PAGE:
Why you need to go north
I have always wanted to go to Iceland, even more so since my Instagram feed is overflowing with pictures of the Northern Lights, fluffy Icelandic horses, green hills and some travel blogger at a gorgeous waterfall wearing a yellow rain jacket. So when the time came we needed to make a plan where to go and how to make the very best of it.
Unfortunately, there are no Northern Lights in summertime, but given the more enjoyable temperatures, we decided to do the camping thing and hired a Land Rover Defender with a rooftop tent. While planning our route I realized that almost every guide tells you to go south. The golden circle, an area south of Reykjavík is so popular because everything is quite close to each other (Þingvellir, Geysir, and Gulfoss) so you get to see „the best of“ in a relatively short time. However, what I expected to see and the experience was more something like crazy beautiful wild nature and less the top 3 sights with masses of tourists in colorful outdoor-jackets blocking the view. So take this advice: plan in a few days more and make the trip north!
Camping is a wonderful alternative to overpriced hotels but it’s not that easy to find a good spot outside of camping grounds. If you go in the summertime, pack a sleep mask because the sun never sets this far north. It got weird because I never really felt tired with the sun still shining in my face at midnight. We barely slept at all. The good thing about that is that we just kept driving and still got to see some amazing landscapes that changed about every kilometer.
The best place to get a good sleep in summer
When you have seen the town of Akureyri, the wonderful views at Ólafsfjörður, the best whale watching in Húsavík and your melatonin levels are all messed up then you’re ready to make your way back to Reykjavík. Here you should buy a ticket for the documentary film about the eruption of the Eyjafjallajökull at the Volcano House. When they switched off the lights in the theater it got pitch black for the first time in days. Suddenly I got so tired I was struggling to keep my eyes open in the dark. Even before the documentary started I passed out and slept through the whole movie.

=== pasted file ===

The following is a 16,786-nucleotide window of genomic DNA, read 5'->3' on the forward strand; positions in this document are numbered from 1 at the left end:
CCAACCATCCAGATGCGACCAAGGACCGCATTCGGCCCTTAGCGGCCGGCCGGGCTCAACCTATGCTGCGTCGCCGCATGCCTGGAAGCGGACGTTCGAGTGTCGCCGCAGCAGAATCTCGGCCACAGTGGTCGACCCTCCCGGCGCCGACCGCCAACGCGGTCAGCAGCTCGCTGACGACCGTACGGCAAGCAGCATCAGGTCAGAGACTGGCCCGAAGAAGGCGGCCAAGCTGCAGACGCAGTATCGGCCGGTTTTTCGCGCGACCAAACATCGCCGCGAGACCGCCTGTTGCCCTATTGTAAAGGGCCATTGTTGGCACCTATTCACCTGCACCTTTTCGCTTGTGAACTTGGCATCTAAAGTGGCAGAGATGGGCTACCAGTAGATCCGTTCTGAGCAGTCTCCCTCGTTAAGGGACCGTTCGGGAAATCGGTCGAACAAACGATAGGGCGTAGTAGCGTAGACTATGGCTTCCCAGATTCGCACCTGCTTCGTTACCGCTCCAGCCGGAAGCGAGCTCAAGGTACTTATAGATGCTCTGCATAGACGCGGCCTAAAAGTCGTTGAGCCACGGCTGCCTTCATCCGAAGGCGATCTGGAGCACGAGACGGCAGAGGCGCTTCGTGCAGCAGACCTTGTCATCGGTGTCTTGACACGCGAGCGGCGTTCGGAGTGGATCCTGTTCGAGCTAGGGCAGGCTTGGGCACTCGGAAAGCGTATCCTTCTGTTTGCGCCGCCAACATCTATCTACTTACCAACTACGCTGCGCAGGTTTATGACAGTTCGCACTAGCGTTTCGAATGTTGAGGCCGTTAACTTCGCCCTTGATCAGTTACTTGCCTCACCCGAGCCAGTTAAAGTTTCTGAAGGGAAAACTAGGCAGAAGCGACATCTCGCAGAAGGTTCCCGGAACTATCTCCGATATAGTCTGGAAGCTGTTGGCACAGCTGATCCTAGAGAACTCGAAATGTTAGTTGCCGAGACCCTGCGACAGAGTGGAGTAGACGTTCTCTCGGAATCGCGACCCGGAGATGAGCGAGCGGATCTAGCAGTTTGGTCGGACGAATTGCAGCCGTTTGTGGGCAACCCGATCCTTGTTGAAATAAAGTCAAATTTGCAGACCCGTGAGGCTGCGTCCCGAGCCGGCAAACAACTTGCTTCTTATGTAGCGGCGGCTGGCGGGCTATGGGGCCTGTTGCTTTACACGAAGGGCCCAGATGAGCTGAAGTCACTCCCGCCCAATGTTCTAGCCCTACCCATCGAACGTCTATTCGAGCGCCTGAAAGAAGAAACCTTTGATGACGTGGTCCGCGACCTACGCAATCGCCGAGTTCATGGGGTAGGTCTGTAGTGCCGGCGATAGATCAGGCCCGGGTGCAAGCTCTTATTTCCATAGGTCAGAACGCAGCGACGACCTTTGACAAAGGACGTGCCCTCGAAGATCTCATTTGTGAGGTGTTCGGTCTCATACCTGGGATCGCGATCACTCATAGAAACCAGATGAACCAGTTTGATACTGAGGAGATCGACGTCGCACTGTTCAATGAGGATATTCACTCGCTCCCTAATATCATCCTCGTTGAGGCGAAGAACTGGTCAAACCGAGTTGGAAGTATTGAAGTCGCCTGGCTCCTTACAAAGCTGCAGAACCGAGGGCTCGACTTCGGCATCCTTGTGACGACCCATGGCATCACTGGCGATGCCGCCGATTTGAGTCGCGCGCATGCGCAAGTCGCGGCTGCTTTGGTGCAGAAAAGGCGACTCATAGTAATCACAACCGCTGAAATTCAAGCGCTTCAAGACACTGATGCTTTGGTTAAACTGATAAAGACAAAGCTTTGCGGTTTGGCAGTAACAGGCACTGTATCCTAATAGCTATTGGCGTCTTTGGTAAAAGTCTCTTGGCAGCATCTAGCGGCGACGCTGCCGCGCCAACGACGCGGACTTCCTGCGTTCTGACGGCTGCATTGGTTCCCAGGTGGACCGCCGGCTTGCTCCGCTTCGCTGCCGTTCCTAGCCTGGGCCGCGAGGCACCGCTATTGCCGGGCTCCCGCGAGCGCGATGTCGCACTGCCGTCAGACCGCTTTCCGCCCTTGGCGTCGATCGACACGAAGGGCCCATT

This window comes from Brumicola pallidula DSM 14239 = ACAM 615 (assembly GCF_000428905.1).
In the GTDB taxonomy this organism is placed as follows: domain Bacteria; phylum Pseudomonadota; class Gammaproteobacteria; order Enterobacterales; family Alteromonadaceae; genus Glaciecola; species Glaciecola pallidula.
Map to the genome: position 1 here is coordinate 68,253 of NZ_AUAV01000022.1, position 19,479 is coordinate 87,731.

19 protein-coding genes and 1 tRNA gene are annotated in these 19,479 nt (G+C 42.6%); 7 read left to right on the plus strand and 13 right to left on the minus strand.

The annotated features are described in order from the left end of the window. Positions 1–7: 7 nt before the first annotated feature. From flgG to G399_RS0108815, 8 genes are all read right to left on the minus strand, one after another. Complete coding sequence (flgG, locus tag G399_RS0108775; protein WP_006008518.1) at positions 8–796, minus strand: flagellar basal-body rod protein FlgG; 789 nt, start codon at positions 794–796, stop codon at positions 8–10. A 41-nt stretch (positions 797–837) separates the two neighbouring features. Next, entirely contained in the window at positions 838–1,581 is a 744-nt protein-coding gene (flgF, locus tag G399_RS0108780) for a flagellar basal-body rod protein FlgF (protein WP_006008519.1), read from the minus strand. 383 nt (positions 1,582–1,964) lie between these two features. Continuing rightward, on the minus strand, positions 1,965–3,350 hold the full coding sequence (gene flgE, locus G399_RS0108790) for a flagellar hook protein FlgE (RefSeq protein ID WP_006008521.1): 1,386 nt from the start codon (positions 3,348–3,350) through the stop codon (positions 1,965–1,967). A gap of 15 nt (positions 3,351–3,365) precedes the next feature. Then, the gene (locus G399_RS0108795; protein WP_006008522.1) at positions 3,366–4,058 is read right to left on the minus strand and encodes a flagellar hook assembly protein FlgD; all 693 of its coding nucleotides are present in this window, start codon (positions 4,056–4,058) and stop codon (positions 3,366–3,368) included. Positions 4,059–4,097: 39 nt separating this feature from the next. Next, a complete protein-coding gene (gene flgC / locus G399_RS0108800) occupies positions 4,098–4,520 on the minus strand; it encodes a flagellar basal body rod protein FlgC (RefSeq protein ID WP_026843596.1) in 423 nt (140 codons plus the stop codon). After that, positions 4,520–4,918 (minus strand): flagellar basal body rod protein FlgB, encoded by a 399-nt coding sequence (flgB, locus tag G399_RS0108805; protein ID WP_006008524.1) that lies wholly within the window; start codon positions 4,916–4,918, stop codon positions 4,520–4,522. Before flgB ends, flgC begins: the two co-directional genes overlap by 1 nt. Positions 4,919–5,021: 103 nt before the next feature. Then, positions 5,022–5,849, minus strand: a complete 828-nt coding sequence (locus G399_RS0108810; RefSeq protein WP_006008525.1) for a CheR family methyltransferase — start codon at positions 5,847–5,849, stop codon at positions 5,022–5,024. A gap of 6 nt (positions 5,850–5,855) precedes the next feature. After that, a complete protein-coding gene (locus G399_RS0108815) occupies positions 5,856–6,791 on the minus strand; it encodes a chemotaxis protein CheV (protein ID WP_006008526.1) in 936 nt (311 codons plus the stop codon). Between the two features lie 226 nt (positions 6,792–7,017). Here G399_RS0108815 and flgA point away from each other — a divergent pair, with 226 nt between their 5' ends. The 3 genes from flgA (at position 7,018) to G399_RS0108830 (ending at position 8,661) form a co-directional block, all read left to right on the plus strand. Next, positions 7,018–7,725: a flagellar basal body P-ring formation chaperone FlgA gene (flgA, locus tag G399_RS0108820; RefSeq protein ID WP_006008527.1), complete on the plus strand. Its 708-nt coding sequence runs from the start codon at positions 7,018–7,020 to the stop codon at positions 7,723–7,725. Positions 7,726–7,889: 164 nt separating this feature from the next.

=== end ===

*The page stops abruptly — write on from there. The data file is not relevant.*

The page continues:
- I visited Iceland in June and as the weather can be really inconsistent a great way to go is to follow the Icelandic Meteorological Office and be flexible to change your route according to the conditions. We had sunshine and blue skies almost every day! (www.vendur.is)
- Luna Apartments Laugavegur in Reykjavik – book the Studio Art House! Hidden in the back of another small apartment house it’s a spacious loft with super cool design! (www.luna.is)
- For the rest of the road rent a Defender with a rooftop tent: (www.ice-rovers.is)
- Sandholt, a stylish breakfast place, also good for lunch; Laugavegur 36, Reykjavík (www.sandholt.is)
- Ramen Momo, for delicious Ramen – always a good snack; Tryggvagata 16, Reykjavík (Click here for their Instagram)
- Kopar, best for dinner; ask for a table by the window; Geirsgata 3, Reykjavík (www.koparrestaurant.is)
- My Concept Store, very cool store with an amazing own cashmere collection; Laugavegur 45, Reykjavik (www.myconceptstore.is)
All pictures: Jessie Schoeller
I prefer to drive in winter on snow and ice in Finland. In summer, I love to drive fast on German autobahnen. My record is 242 km/h. The feeling at this speeed is awesome!
Wonderful shots you have taken.
It should be mentioned that camping rules for camper vans and RV’s or the ones you rented, have changed. Here are the new regulations: